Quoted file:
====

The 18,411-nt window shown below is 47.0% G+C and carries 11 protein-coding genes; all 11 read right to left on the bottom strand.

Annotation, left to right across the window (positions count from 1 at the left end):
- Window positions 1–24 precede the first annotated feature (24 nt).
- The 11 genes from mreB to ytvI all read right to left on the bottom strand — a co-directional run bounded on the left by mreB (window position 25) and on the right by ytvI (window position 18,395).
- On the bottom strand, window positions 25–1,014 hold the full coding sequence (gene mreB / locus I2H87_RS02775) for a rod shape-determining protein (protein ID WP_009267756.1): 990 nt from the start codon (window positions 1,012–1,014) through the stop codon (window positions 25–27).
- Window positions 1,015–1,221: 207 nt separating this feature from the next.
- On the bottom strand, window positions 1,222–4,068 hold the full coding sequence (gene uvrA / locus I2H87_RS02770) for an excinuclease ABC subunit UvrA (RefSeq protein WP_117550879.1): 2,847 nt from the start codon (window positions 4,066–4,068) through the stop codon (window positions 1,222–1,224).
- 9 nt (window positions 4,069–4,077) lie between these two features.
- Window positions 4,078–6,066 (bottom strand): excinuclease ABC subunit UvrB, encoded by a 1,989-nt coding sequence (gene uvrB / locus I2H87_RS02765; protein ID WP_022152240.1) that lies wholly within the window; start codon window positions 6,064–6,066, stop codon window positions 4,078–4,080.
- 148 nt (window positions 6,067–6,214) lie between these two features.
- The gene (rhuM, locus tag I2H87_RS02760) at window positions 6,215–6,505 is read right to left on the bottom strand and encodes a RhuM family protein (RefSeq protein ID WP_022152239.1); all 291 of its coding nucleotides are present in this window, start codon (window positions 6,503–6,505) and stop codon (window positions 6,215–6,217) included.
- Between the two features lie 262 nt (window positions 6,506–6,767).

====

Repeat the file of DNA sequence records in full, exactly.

The 18,411-nt window shown below is 47.0% G+C and carries 11 protein-coding genes; all 11 read right to left on the bottom strand.

Annotation, left to right across the window (positions count from 1 at the left end):
- Window positions 1–24 precede the first annotated feature (24 nt).
- The 11 genes from mreB to ytvI all read right to left on the bottom strand — a co-directional run bounded on the left by mreB (window position 25) and on the right by ytvI (window position 18,395).
- On the bottom strand, window positions 25–1,014 hold the full coding sequence (gene mreB / locus I2H87_RS02775) for a rod shape-determining protein (protein ID WP_009267756.1): 990 nt from the start codon (window positions 1,012–1,014) through the stop codon (window positions 25–27).
- Window positions 1,015–1,221: 207 nt separating this feature from the next.
- On the bottom strand, window positions 1,222–4,068 hold the full coding sequence (gene uvrA / locus I2H87_RS02770) for an excinuclease ABC subunit UvrA (RefSeq protein WP_117550879.1): 2,847 nt from the start codon (window positions 4,066–4,068) through the stop codon (window positions 1,222–1,224).
- 9 nt (window positions 4,069–4,077) lie between these two features.
- Window positions 4,078–6,066 (bottom strand): excinuclease ABC subunit UvrB, encoded by a 1,989-nt coding sequence (gene uvrB / locus I2H87_RS02765; protein ID WP_022152240.1) that lies wholly within the window; start codon window positions 6,064–6,066, stop codon window positions 4,078–4,080.
- 148 nt (window positions 6,067–6,214) lie between these two features.
- The gene (rhuM, locus tag I2H87_RS02760) at window positions 6,215–6,505 is read right to left on the bottom strand and encodes a RhuM family protein (RefSeq protein ID WP_022152239.1); all 291 of its coding nucleotides are present in this window, start codon (window positions 6,503–6,505) and stop codon (window positions 6,215–6,217) included.
- Between the two features lie 262 nt (window positions 6,506–6,767).